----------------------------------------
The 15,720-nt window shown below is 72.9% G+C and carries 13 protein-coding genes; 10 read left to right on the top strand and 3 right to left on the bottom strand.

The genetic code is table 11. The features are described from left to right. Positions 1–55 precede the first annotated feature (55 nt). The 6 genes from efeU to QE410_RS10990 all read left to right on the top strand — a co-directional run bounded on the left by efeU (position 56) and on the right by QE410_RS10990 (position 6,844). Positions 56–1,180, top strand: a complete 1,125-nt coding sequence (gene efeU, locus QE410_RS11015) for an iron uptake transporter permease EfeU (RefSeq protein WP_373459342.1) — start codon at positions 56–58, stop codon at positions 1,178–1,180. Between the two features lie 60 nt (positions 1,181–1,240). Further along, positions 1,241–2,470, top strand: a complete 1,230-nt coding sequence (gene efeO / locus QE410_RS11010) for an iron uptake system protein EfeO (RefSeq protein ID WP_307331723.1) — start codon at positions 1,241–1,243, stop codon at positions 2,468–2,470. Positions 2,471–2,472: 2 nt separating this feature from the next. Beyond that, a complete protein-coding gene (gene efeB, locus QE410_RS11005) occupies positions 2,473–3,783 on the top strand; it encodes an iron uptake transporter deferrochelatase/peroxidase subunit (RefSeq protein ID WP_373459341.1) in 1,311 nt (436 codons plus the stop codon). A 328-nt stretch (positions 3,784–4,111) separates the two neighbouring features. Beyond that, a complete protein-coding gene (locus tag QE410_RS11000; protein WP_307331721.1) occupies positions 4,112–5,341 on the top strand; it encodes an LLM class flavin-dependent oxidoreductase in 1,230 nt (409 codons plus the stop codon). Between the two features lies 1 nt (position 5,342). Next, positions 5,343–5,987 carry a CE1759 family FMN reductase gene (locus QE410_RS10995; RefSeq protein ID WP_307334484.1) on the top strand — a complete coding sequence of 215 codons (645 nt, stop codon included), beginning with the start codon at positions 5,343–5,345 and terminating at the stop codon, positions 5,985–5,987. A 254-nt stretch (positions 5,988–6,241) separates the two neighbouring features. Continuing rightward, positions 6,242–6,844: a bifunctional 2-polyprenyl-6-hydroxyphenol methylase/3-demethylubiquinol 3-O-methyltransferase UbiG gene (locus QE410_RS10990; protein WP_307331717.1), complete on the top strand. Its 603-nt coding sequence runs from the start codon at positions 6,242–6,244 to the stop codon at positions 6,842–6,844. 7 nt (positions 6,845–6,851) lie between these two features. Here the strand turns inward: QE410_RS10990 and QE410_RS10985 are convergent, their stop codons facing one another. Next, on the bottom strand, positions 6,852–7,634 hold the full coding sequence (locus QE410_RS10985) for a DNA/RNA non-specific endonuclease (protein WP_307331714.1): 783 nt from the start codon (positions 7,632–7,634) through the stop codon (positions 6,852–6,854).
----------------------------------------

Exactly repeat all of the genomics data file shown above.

The 15,720-nt window shown below is 72.9% G+C and carries 13 protein-coding genes; 10 read left to right on the top strand and 3 right to left on the bottom strand.

The genetic code is table 11. The features are described from left to right. Positions 1–55 precede the first annotated feature (55 nt). The 6 genes from efeU to QE410_RS10990 all read left to right on the top strand — a co-directional run bounded on the left by efeU (position 56) and on the right by QE410_RS10990 (position 6,844). Positions 56–1,180, top strand: a complete 1,125-nt coding sequence (gene efeU, locus QE410_RS11015) for an iron uptake transporter permease EfeU (RefSeq protein WP_373459342.1) — start codon at positions 56–58, stop codon at positions 1,178–1,180. Between the two features lie 60 nt (positions 1,181–1,240). Further along, positions 1,241–2,470, top strand: a complete 1,230-nt coding sequence (gene efeO / locus QE410_RS11010) for an iron uptake system protein EfeO (RefSeq protein ID WP_307331723.1) — start codon at positions 1,241–1,243, stop codon at positions 2,468–2,470. Positions 2,471–2,472: 2 nt separating this feature from the next. Beyond that, a complete protein-coding gene (gene efeB, locus QE410_RS11005) occupies positions 2,473–3,783 on the top strand; it encodes an iron uptake transporter deferrochelatase/peroxidase subunit (RefSeq protein ID WP_373459341.1) in 1,311 nt (436 codons plus the stop codon). A 328-nt stretch (positions 3,784–4,111) separates the two neighbouring features. Beyond that, a complete protein-coding gene (locus tag QE410_RS11000; protein WP_307331721.1) occupies positions 4,112–5,341 on the top strand; it encodes an LLM class flavin-dependent oxidoreductase in 1,230 nt (409 codons plus the stop codon). Between the two features lies 1 nt (position 5,342). Next, positions 5,343–5,987 carry a CE1759 family FMN reductase gene (locus QE410_RS10995; RefSeq protein ID WP_307334484.1) on the top strand — a complete coding sequence of 215 codons (645 nt, stop codon included), beginning with the start codon at positions 5,343–5,345 and terminating at the stop codon, positions 5,985–5,987. A 254-nt stretch (positions 5,988–6,241) separates the two neighbouring features. Continuing rightward, positions 6,242–6,844: a bifunctional 2-polyprenyl-6-hydroxyphenol methylase/3-demethylubiquinol 3-O-methyltransferase UbiG gene (locus QE410_RS10990; protein WP_307331717.1), complete on the top strand. Its 603-nt coding sequence runs from the start codon at positions 6,242–6,244 to the stop codon at positions 6,842–6,844. 7 nt (positions 6,845–6,851) lie between these two features. Here the strand turns inward: QE410_RS10990 and QE410_RS10985 are convergent, their stop codons facing one another. Next, on the bottom strand, positions 6,852–7,634 hold the full coding sequence (locus QE410_RS10985) for a DNA/RNA non-specific endonuclease (protein WP_307331714.1): 783 nt from the start codon (positions 7,632–7,634) through the stop codon (positions 6,852–6,854).